Jeffrey Clarke, M.D. & Jennifer Freedman, Ph.D.
We’ve been trying to learn more about cancer – and stop it – for thousands of years. Recorded history shows everything from palliative care to primitive surgeries occurring even before anesthesia. No matter the method of treatment, the goal was always the same. Stop the cancer … end the disease. Science has progressed to having successful cancer treatment options, but some are hard on the body, and cancer has figured out a way to outsmart some of the treatments. Now we’re working on a way to outsmart the cancer.
Chemotherapy has long been a staple in cancer treatment, and for good reason. It’s an atomic bomb. It can get the job done, but damage is done to more than just the cancer. What if we could dissect the genes of cancer and learn the basic biology of how it works? How could we improve treatments with that knowledge?
Dr. Jeffrey Clarke and Dr. Jennifer Freedman are part of a research team focused on lung cancer at Duke Cancer Institute. Lung cancer is an aggressive cancer and the cause of most cancer deaths in the U.S. The grant, supported by the Lung Cancer Initiative of North Carolina and the Stuart Scott Memorial Cancer Research Fund, has these scientists examining an especially important question – why are some cancers particularly aggressive in certain racial groups? And what can we do about it?
“What drives some cancers to be more aggressive? Our lab wants to help reduce cancer disparities among racial groups,” Freedman said. “A greater number of African Americans are diagnosed with lung cancer, and a greater number die from lung cancer, even after normalizing for factors related to access to care. There are biological differences that make certain cancers more aggressive. We want to use the funds awarded toward identifying the biological differences underlying the more aggressive lung cancer biology in African Americans. We hope this leads to new tools to predict how aggressive someone’s cancer will be. And, we hope this leads to new treatments for aggressive lung cancers. Such tools and treatments will improve outcomes for those of all races with aggressive lung cancer.”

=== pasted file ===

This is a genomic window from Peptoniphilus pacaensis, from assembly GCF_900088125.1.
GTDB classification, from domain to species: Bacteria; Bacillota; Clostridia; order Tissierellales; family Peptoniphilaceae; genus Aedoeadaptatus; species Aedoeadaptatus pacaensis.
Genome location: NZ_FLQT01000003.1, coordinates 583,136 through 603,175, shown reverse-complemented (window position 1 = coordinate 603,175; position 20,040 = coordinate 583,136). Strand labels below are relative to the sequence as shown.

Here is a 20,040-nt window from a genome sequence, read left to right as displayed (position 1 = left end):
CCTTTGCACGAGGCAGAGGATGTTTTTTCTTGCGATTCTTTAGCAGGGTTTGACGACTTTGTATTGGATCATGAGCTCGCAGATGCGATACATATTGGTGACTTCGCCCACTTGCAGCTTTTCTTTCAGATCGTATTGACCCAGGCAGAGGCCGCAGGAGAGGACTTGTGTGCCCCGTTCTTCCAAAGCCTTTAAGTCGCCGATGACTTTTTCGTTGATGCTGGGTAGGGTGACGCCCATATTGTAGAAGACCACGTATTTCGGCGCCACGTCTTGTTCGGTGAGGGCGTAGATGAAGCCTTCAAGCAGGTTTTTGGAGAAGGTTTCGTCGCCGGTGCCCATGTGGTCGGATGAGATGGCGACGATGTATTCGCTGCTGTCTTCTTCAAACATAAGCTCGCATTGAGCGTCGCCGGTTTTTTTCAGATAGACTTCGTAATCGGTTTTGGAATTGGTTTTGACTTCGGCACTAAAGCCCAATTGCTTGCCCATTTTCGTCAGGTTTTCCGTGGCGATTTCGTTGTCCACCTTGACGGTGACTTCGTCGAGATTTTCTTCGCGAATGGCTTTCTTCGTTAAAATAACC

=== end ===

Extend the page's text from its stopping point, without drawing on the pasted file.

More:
Our hope is that our work will improve the understanding of reasons for racial differences in outcomes for those with lung cancer; and by studying the gene expression of these tumors, we will find new ways to treat lung cancer in the future.
Clarke and Freedman have another unique challenge (beyond studying what makes cancer “tick”). On the clinical research side, minorities are underrepresented in bio banks nationwide.
“Researchers depend on samples,” Clarke explains. “But the vast majority are from Caucasians. We will use a cultural training program to improve the engagement of African American lung cancer patients in blood and tissue banking for research. Our hope is that our work will improve the understanding of reasons for racial differences in outcomes for those with lung cancer; and by studying the gene expression of these tumors, we will find new ways to treat lung cancer in the future.”
Great minds are coming together to solve this urgent problem. And they are even collaborating across labs to do it. Dr. Chad Pecot, another Stuart Scott Fund recipient and assistant professor at the UNC School of Medicine, has reached out to Clarke and Freedman’s team to advance the science even more. Pecot recognized the same problem – having only a small number of samples available. The two teams are working on a plan to make the advances come faster and go farther.
The contributions of V Foundation supporters are driving extraordinary science and collaboration. The teamwork we see – from donors to doctors and scientists – means one day we will achieve victory over cancer.